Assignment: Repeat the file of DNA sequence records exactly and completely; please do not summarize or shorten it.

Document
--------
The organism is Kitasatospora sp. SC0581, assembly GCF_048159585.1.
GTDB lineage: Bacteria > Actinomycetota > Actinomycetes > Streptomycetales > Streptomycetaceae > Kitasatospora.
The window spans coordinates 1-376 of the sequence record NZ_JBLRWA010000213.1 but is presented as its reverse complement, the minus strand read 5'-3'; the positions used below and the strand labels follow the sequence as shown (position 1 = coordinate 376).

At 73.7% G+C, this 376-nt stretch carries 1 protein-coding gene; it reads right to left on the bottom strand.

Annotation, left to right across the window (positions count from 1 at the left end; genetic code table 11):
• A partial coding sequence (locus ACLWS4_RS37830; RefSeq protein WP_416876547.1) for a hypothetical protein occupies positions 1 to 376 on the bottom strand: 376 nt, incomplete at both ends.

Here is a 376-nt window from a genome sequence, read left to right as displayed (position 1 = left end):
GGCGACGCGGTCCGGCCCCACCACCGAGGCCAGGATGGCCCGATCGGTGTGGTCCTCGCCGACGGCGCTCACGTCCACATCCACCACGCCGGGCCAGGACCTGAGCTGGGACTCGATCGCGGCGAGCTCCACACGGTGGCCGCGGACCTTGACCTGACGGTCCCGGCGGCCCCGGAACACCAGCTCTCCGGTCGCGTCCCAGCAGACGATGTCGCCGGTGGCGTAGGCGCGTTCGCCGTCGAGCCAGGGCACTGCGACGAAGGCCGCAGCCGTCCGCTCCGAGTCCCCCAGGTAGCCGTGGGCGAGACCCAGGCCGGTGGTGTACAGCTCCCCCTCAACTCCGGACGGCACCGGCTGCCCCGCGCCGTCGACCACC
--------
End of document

The organism is Kitasatospora sp. SC0581, assembly GCF_048159585.1.
GTDB lineage: Bacteria > Actinomycetota > Actinomycetes > Streptomycetales > Streptomycetaceae > Kitasatospora.
The window spans coordinates 1-376 of the sequence record NZ_JBLRWA010000213.1 but is presented as its reverse complement, the minus strand read 5'-3'; the positions used below and the strand labels follow the sequence as shown (position 1 = coordinate 376).

At 73.7% G+C, this 376-nt stretch carries 1 protein-coding gene; it reads right to left on the bottom strand.

Annotation, left to right across the window (positions count from 1 at the left end; genetic code table 11):
• A partial coding sequence (locus ACLWS4_RS37830; RefSeq protein WP_416876547.1) for a hypothetical protein occupies positions 1 to 376 on the bottom strand: 376 nt, incomplete at both ends.

Here is a 376-nt window from a genome sequence, read left to right as displayed (position 1 = left end):
GGCGACGCGGTCCGGCCCCACCACCGAGGCCAGGATGGCCCGATCGGTGTGGTCCTCGCCGACGGCGCTCACGTCCACATCCACCACGCCGGGCCAGGACCTGAGCTGGGACTCGATCGCGGCGAGCTCCACACGGTGGCCGCGGACCTTGACCTGACGGTCCCGGCGGCCCCGGAACACCAGCTCTCCGGTCGCGTCCCAGCAGACGATGTCGCCGGTGGCGTAGGCGCGTTCGCCGTCGAGCCAGGGCACTGCGACGAAGGCCGCAGCCGTCCGCTCCGAGTCCCCCAGGTAGCCGTGGGCGAGACCCAGGCCGGTGGTGTACAGCTCCCCCTCAACTCCGGACGGCACCGGCTGCCCCGCGCCGTCGACCACC